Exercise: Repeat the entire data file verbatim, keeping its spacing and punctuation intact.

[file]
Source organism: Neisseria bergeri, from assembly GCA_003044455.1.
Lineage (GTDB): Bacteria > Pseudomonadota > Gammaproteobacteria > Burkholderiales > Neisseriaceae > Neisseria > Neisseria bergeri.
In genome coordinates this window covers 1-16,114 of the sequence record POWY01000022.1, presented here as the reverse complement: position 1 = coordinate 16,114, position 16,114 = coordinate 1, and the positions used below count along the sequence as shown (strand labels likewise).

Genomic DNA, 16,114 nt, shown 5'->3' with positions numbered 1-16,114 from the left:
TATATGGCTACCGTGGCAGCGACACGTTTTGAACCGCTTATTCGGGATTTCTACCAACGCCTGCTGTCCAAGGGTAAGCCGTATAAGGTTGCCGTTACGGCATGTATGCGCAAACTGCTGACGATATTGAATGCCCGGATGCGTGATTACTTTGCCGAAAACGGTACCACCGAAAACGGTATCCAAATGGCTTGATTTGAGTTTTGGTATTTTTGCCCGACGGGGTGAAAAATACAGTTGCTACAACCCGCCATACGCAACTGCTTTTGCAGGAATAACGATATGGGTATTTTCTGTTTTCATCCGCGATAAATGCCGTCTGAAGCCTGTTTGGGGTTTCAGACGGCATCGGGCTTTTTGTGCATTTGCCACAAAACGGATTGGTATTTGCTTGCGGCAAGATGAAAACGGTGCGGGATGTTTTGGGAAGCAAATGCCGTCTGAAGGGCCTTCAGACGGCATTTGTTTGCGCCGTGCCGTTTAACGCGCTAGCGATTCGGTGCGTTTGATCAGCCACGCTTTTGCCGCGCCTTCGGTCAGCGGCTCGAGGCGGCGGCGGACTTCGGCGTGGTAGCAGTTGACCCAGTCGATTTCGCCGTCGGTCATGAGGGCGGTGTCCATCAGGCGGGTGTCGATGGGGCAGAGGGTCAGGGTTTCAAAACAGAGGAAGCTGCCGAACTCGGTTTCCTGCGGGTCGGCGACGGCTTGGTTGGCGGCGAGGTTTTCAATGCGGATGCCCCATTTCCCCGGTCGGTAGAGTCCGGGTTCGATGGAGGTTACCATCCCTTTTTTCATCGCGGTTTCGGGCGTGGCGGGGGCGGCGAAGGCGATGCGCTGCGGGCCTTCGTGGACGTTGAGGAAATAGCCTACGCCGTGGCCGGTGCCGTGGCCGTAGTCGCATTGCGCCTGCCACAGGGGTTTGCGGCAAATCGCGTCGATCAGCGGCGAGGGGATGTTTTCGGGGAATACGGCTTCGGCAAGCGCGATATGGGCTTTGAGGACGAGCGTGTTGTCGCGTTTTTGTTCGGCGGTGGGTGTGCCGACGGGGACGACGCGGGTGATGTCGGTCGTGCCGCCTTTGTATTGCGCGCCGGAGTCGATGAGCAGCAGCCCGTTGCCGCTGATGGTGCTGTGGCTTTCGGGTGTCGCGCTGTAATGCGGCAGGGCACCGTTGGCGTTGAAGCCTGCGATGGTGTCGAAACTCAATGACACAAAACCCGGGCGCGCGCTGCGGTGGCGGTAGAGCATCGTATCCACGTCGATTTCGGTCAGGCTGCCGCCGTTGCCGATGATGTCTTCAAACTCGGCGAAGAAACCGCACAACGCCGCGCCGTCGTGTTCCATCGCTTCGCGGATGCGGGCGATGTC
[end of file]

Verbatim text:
Source organism: Neisseria bergeri, from assembly GCA_003044455.1.
Lineage (GTDB): Bacteria > Pseudomonadota > Gammaproteobacteria > Burkholderiales > Neisseriaceae > Neisseria > Neisseria bergeri.
In genome coordinates this window covers 1-16,114 of the sequence record POWY01000022.1, presented here as the reverse complement: position 1 = coordinate 16,114, position 16,114 = coordinate 1, and the positions used below count along the sequence as shown (strand labels likewise).

Genomic DNA, 16,114 nt, shown 5'->3' with positions numbered 1-16,114 from the left:
TATATGGCTACCGTGGCAGCGACACGTTTTGAACCGCTTATTCGGGATTTCTACCAACGCCTGCTGTCCAAGGGTAAGCCGTATAAGGTTGCCGTTACGGCATGTATGCGCAAACTGCTGACGATATTGAATGCCCGGATGCGTGATTACTTTGCCGAAAACGGTACCACCGAAAACGGTATCCAAATGGCTTGATTTGAGTTTTGGTATTTTTGCCCGACGGGGTGAAAAATACAGTTGCTACAACCCGCCATACGCAACTGCTTTTGCAGGAATAACGATATGGGTATTTTCTGTTTTCATCCGCGATAAATGCCGTCTGAAGCCTGTTTGGGGTTTCAGACGGCATCGGGCTTTTTGTGCATTTGCCACAAAACGGATTGGTATTTGCTTGCGGCAAGATGAAAACGGTGCGGGATGTTTTGGGAAGCAAATGCCGTCTGAAGGGCCTTCAGACGGCATTTGTTTGCGCCGTGCCGTTTAACGCGCTAGCGATTCGGTGCGTTTGATCAGCCACGCTTTTGCCGCGCCTTCGGTCAGCGGCTCGAGGCGGCGGCGGACTTCGGCGTGGTAGCAGTTGACCCAGTCGATTTCGCCGTCGGTCATGAGGGCGGTGTCCATCAGGCGGGTGTCGATGGGGCAGAGGGTCAGGGTTTCAAAACAGAGGAAGCTGCCGAACTCGGTTTCCTGCGGGTCGGCGACGGCTTGGTTGGCGGCGAGGTTTTCAATGCGGATGCCCCATTTCCCCGGTCGGTAGAGTCCGGGTTCGATGGAGGTTACCATCCCTTTTTTCATCGCGGTTTCGGGCGTGGCGGGGGCGGCGAAGGCGATGCGCTGCGGGCCTTCGTGGACGTTGAGGAAATAGCCTACGCCGTGGCCGGTGCCGTGGCCGTAGTCGCATTGCGCCTGCCACAGGGGTTTGCGGCAAATCGCGTCGATCAGCGGCGAGGGGATGTTTTCGGGGAATACGGCTTCGGCAAGCGCGATATGGGCTTTGAGGACGAGCGTGTTGTCGCGTTTTTGTTCGGCGGTGGGTGTGCCGACGGGGACGACGCGGGTGATGTCGGTCGTGCCGCCTTTGTATTGCGCGCCGGAGTCGATGAGCAGCAGCCCGTTGCCGCTGATGGTGCTGTGGCTTTCGGGTGTCGCGCTGTAATGCGGCAGGGCACCGTTGGCGTTGAAGCCTGCGATGGTGTCGAAACTCAATGACACAAAACCCGGGCGCGCGCTGCGGTGGCGGTAGAGCATCGTATCCACGTCGATTTCGGTCAGGCTGCCGCCGTTGCCGATGATGTCTTCAAACTCGGCGAAGAAACCGCACAACGCCGCGCCGTCGTGTTCCATCGCTTCGCGGATGCGGGCGATGTC